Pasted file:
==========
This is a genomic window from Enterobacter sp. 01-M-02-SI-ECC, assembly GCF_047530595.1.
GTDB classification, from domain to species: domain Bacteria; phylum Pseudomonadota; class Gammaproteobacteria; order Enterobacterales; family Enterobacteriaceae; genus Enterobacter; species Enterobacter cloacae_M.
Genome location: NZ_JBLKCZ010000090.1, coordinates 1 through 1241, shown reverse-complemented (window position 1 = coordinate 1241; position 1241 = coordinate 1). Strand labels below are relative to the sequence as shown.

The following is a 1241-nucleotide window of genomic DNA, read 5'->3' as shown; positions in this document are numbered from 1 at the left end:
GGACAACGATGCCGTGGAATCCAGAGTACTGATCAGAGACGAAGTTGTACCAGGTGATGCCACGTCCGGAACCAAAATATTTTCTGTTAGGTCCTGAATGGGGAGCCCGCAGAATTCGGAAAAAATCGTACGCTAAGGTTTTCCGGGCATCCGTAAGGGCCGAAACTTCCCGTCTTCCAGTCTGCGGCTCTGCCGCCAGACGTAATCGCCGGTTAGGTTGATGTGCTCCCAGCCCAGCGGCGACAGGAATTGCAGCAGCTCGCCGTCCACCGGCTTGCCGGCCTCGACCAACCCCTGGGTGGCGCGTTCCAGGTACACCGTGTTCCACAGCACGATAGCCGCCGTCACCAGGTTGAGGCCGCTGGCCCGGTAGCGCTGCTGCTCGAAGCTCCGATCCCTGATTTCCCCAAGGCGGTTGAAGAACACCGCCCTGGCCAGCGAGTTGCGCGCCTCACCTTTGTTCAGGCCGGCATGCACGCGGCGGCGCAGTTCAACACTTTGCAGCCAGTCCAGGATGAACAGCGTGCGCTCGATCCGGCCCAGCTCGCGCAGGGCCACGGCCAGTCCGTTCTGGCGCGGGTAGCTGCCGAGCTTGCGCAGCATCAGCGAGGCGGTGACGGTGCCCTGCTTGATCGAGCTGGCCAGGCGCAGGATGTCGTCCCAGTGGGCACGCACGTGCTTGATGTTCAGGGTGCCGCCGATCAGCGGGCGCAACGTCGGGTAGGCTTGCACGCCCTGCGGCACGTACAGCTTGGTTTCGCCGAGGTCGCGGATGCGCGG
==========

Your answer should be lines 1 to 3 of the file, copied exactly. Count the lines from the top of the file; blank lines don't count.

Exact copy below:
This is a genomic window from Enterobacter sp. 01-M-02-SI-ECC, assembly GCF_047530595.1.
GTDB classification, from domain to species: domain Bacteria; phylum Pseudomonadota; class Gammaproteobacteria; order Enterobacterales; family Enterobacteriaceae; genus Enterobacter; species Enterobacter cloacae_M.
Genome location: NZ_JBLKCZ010000090.1, coordinates 1 through 1241, shown reverse-complemented (window position 1 = coordinate 1241; position 1241 = coordinate 1). Strand labels below are relative to the sequence as shown.